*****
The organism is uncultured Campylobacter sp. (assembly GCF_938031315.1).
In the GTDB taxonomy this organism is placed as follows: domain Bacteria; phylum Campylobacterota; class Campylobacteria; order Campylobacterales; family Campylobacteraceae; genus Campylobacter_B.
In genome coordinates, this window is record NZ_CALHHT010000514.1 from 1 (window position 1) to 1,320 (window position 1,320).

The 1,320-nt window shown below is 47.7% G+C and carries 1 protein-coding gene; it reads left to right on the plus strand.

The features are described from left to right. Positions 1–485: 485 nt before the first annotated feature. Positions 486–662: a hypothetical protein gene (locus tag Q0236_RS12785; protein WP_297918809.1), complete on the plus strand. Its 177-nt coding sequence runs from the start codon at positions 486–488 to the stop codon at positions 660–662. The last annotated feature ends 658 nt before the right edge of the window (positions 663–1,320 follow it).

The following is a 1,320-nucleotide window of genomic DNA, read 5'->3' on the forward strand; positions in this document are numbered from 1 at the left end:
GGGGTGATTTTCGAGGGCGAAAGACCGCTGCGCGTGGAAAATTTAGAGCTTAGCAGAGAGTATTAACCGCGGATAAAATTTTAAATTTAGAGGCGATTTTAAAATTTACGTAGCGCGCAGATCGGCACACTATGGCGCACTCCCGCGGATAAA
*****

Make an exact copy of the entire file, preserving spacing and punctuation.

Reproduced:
The organism is uncultured Campylobacter sp. (assembly GCF_938031315.1).
In the GTDB taxonomy this organism is placed as follows: domain Bacteria; phylum Campylobacterota; class Campylobacteria; order Campylobacterales; family Campylobacteraceae; genus Campylobacter_B.
In genome coordinates, this window is record NZ_CALHHT010000514.1 from 1 (window position 1) to 1,320 (window position 1,320).

The 1,320-nt window shown below is 47.7% G+C and carries 1 protein-coding gene; it reads left to right on the plus strand.

The features are described from left to right. Positions 1–485: 485 nt before the first annotated feature. Positions 486–662: a hypothetical protein gene (locus tag Q0236_RS12785; protein WP_297918809.1), complete on the plus strand. Its 177-nt coding sequence runs from the start codon at positions 486–488 to the stop codon at positions 660–662. The last annotated feature ends 658 nt before the right edge of the window (positions 663–1,320 follow it).

The following is a 1,320-nucleotide window of genomic DNA, read 5'->3' on the forward strand; positions in this document are numbered from 1 at the left end:
GGGGTGATTTTCGAGGGCGAAAGACCGCTGCGCGTGGAAAATTTAGAGCTTAGCAGAGAGTATTAACCGCGGATAAAATTTTAAATTTAGAGGCGATTTTAAAATTTACGTAGCGCGCAGATCGGCACACTATGGCGCACTCCCGCGGATAAA